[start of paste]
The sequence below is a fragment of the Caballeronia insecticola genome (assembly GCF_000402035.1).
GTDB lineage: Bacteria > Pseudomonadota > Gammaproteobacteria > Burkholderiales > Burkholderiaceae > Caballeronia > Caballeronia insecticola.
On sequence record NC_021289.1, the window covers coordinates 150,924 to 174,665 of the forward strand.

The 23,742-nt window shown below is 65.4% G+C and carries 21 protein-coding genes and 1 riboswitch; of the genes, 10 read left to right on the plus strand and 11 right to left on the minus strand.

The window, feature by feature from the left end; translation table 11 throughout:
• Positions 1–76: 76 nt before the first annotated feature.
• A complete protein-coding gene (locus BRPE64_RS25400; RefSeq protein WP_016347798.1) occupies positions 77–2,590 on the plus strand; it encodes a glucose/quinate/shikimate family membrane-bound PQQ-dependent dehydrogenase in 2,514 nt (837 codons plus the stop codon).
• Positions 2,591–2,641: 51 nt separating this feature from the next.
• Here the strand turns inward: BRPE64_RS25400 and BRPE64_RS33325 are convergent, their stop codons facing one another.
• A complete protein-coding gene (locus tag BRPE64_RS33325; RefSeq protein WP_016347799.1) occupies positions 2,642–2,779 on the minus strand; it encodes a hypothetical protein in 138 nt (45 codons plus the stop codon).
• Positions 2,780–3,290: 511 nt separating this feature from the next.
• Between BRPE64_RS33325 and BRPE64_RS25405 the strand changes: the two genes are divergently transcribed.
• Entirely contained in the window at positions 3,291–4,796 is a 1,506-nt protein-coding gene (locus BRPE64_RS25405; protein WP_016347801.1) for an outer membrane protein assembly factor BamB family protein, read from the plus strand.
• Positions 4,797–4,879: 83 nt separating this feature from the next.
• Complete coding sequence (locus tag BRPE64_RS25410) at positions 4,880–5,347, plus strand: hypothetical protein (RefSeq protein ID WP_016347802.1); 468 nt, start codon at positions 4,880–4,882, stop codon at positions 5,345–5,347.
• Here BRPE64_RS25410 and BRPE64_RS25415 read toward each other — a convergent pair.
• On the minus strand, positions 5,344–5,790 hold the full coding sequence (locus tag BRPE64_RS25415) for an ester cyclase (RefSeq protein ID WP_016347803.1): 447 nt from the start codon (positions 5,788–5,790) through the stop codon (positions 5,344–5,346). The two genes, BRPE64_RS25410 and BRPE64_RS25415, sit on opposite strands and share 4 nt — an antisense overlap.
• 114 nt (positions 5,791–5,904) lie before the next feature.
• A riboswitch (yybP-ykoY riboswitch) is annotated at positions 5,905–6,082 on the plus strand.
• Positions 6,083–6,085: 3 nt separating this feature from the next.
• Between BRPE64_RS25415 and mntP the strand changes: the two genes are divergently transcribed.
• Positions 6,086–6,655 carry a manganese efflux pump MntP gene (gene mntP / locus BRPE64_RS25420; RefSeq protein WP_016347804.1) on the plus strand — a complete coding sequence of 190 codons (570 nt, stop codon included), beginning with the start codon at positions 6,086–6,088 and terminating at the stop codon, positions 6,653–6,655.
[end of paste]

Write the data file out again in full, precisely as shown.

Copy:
The sequence below is a fragment of the Caballeronia insecticola genome (assembly GCF_000402035.1).
GTDB lineage: Bacteria > Pseudomonadota > Gammaproteobacteria > Burkholderiales > Burkholderiaceae > Caballeronia > Caballeronia insecticola.
On sequence record NC_021289.1, the window covers coordinates 150,924 to 174,665 of the forward strand.

The 23,742-nt window shown below is 65.4% G+C and carries 21 protein-coding genes and 1 riboswitch; of the genes, 10 read left to right on the plus strand and 11 right to left on the minus strand.

The window, feature by feature from the left end; translation table 11 throughout:
• Positions 1–76: 76 nt before the first annotated feature.
• A complete protein-coding gene (locus BRPE64_RS25400; RefSeq protein WP_016347798.1) occupies positions 77–2,590 on the plus strand; it encodes a glucose/quinate/shikimate family membrane-bound PQQ-dependent dehydrogenase in 2,514 nt (837 codons plus the stop codon).
• Positions 2,591–2,641: 51 nt separating this feature from the next.
• Here the strand turns inward: BRPE64_RS25400 and BRPE64_RS33325 are convergent, their stop codons facing one another.
• A complete protein-coding gene (locus tag BRPE64_RS33325; RefSeq protein WP_016347799.1) occupies positions 2,642–2,779 on the minus strand; it encodes a hypothetical protein in 138 nt (45 codons plus the stop codon).
• Positions 2,780–3,290: 511 nt separating this feature from the next.
• Between BRPE64_RS33325 and BRPE64_RS25405 the strand changes: the two genes are divergently transcribed.
• Entirely contained in the window at positions 3,291–4,796 is a 1,506-nt protein-coding gene (locus BRPE64_RS25405; protein WP_016347801.1) for an outer membrane protein assembly factor BamB family protein, read from the plus strand.
• Positions 4,797–4,879: 83 nt separating this feature from the next.
• Complete coding sequence (locus tag BRPE64_RS25410) at positions 4,880–5,347, plus strand: hypothetical protein (RefSeq protein ID WP_016347802.1); 468 nt, start codon at positions 4,880–4,882, stop codon at positions 5,345–5,347.
• Here BRPE64_RS25410 and BRPE64_RS25415 read toward each other — a convergent pair.
• On the minus strand, positions 5,344–5,790 hold the full coding sequence (locus tag BRPE64_RS25415) for an ester cyclase (RefSeq protein ID WP_016347803.1): 447 nt from the start codon (positions 5,788–5,790) through the stop codon (positions 5,344–5,346). The two genes, BRPE64_RS25410 and BRPE64_RS25415, sit on opposite strands and share 4 nt — an antisense overlap.
• 114 nt (positions 5,791–5,904) lie before the next feature.
• A riboswitch (yybP-ykoY riboswitch) is annotated at positions 5,905–6,082 on the plus strand.
• Positions 6,083–6,085: 3 nt separating this feature from the next.
• Between BRPE64_RS25415 and mntP the strand changes: the two genes are divergently transcribed.
• Positions 6,086–6,655 carry a manganese efflux pump MntP gene (gene mntP / locus BRPE64_RS25420; RefSeq protein WP_016347804.1) on the plus strand — a complete coding sequence of 190 codons (570 nt, stop codon included), beginning with the start codon at positions 6,086–6,088 and terminating at the stop codon, positions 6,653–6,655.